Can social media successfully be used for professional purposes? Business networks such as LinkedIn promise their users career success by providing “access to people, jobs, news, updates, and insights that help you be great at what you do”. But is this really the case? And can other social media also lead to informational benefits? Prof. Dr. Sonja Utz (Leibniz-Institut für Wissensmedien, IWM Tübingen) found that especially users of professional networks such as LinkedIn report higher informational benefits than non-users. It also matters how people use the respective social media platforms.
Prof. Dr. Sonja Utz studied whether social media (LinkedIn, Twitter, Facebook) users can retrieve professional informational benefits from social media use. Professional informational benefits are defined as receiving relevant work-related information timely and being referred to career opportunities by one’s network – important predictors of career success.
A survey among a representative sample of Dutch online users was conducted. Among the 1959 working people, 76% used Facebook or another social network site for private purposes, 32% used LinkedIn or another professional network, and 18% used Twitter or another microblogging service.
The results of the study, which recently appeared in the journal New Media & Society, found clear platform effects: LinkedIn users reported significantly higher professional informational benefits than non-users. The same pattern, albeit to a weaker extent, was found for Twitter users whereas Facebook users reported lower informational benefits than non-users did.
Just having a profile is not enough. For all three types of social media platforms, frequency of posting work-related content and strategic networking, i.e. adding potentially important people as contacts, predicted professional informational benefits. Thus, both the content and the composition of the online networks matter. Frequently reading what others posted mattered only on LinkedIn.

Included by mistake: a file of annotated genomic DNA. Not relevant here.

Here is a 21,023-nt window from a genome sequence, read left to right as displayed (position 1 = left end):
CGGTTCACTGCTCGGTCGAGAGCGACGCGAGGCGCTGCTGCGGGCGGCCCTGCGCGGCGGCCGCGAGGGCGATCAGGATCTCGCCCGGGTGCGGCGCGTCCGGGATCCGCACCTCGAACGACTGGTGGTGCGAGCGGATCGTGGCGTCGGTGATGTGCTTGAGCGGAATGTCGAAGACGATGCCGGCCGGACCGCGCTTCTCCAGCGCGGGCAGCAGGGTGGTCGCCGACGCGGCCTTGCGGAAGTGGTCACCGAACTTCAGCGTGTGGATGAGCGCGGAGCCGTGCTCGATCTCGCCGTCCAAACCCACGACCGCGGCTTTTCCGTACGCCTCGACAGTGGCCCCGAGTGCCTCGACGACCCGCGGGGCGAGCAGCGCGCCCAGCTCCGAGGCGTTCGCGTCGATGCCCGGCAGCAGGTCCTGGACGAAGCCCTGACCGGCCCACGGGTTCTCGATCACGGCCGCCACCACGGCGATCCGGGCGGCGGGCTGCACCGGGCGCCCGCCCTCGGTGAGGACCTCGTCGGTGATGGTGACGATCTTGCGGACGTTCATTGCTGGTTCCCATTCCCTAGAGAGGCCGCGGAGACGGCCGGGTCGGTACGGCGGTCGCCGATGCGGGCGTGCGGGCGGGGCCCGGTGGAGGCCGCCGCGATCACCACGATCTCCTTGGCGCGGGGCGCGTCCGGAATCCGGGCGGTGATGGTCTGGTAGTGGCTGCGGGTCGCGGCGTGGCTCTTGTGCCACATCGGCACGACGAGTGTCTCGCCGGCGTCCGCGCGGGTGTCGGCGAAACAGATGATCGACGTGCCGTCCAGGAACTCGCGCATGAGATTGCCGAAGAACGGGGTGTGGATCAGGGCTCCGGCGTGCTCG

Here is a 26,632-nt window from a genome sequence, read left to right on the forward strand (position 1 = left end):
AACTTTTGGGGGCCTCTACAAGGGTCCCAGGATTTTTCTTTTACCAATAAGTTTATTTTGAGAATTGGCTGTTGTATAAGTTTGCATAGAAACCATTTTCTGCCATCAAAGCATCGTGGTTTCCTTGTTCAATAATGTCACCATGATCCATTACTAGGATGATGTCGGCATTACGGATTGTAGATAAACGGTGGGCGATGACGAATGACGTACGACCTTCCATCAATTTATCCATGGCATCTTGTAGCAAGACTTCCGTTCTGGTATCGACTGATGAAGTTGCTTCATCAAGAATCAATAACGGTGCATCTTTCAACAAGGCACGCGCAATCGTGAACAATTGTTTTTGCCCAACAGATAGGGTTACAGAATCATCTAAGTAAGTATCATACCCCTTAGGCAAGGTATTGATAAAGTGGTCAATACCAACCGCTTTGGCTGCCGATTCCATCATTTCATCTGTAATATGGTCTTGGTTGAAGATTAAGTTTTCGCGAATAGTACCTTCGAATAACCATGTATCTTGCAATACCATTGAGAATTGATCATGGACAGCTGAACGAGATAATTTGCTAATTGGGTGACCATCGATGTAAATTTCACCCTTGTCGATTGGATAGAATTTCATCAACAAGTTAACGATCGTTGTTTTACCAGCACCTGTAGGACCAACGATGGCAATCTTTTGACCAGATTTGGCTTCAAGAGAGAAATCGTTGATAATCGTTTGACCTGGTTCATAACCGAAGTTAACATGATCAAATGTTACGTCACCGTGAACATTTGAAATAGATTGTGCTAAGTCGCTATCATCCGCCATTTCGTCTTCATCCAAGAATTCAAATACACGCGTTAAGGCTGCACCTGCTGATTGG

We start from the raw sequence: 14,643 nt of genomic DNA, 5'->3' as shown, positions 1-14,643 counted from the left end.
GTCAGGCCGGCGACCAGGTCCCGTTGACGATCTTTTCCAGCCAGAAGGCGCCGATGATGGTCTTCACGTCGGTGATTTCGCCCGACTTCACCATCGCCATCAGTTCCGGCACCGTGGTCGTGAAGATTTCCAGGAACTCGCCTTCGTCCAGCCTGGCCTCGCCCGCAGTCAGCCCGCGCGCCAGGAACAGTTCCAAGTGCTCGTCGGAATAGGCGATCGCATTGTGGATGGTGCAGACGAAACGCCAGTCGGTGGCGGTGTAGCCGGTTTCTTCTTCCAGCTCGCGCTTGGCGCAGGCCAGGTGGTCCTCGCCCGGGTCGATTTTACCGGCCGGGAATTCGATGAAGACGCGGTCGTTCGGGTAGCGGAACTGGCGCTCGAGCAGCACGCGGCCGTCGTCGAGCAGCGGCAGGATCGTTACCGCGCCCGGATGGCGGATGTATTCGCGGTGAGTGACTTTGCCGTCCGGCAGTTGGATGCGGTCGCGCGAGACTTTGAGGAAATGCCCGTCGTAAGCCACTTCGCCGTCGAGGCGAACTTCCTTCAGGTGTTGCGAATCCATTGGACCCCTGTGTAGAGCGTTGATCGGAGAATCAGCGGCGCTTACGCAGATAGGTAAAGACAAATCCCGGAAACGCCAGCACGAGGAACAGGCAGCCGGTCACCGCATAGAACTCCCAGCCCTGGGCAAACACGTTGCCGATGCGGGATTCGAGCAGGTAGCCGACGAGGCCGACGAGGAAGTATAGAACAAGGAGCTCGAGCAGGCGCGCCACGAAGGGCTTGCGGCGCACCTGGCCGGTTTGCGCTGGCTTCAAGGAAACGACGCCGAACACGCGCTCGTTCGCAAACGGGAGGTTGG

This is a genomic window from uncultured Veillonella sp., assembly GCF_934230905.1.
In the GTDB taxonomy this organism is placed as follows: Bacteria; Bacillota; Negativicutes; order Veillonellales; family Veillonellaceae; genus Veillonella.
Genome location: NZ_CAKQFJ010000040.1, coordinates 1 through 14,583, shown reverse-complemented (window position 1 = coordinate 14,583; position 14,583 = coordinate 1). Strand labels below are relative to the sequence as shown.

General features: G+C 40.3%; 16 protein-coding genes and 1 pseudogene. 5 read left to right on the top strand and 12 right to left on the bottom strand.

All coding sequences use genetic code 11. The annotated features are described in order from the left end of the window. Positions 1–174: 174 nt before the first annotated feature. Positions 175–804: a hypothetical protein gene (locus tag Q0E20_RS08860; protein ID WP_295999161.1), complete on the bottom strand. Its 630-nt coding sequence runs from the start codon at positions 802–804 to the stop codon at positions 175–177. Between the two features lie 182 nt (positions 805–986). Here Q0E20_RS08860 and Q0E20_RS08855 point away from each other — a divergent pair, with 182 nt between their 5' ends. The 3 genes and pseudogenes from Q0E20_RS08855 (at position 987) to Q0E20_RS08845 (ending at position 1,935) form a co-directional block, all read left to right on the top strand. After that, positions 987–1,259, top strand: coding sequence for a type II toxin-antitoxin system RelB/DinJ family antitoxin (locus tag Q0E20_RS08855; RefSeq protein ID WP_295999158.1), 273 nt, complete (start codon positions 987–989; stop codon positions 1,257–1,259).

“Professional networks such as LinkedIn or Xing are explicitly designed for professional purposes. Most of the communication there is work-related; the chance is thus higher that people encounter relevant information than on Facebook” says Prof. Dr. Sonja Utz.
It is also important with whom users talk. Business networks make it easy to stay in touch with close friends and colleagues (so-called strong ties), but also with former acquaintances or people one has only met once (so-called weak ties). The study showed that the number of strong ties and the number of weak ties on LinkedIn predicted informational benefits.
Thus, the study found support for both: sociological theories stressing the importance of weak ties, and work in organizational settings showing that people prefer to turn to their strong ties because they trust them more.
The study thus shows that social media use can result in professional informational benefits. However, users should follow this advice: Use professional networks rather than Facebook, talk about your work, and strategically select your contacts!
The study is part of the ERC-Starting Grant project ReDefTie (Redefining tie strength – how social media (can) help us to get non-redundant useful information and emotional support). The researchers examine the effects of social media use. Based on the results, recommendations on how to use social media for specific purposes can be derived.
Link to the study (open access):
Prof. Dr. Sonja Utz, Leibniz-Institut für Wissensmedien, Schleichstraße 6, 72076 Tuebingen, Germany. Tel.: 0049 7071/ 979-308, E-Mail: email@example.com
The Leibniz-Institut für Wissensmedien
The Leibniz-Institut für Wissensmedien (IWM) in Tuebingen analyses teaching and learning with digital technologies. In a multidisciplinary environment, around 80 scientists from cognition, behavioural and social sciences work on solving research questions concerning individual and collective knowledge acquisition in media environments. Since 2009, the IWM and the University of Tuebingen jointly run Germany’s first Leibniz-WissenschaftsCampus “Informational Environments”.
Internet address: www.iwm-tuebingen.de
Contact & further informationen about the Leibniz-Institut für Wissensmedien
Dr. Evamarie Blattner, press and public relations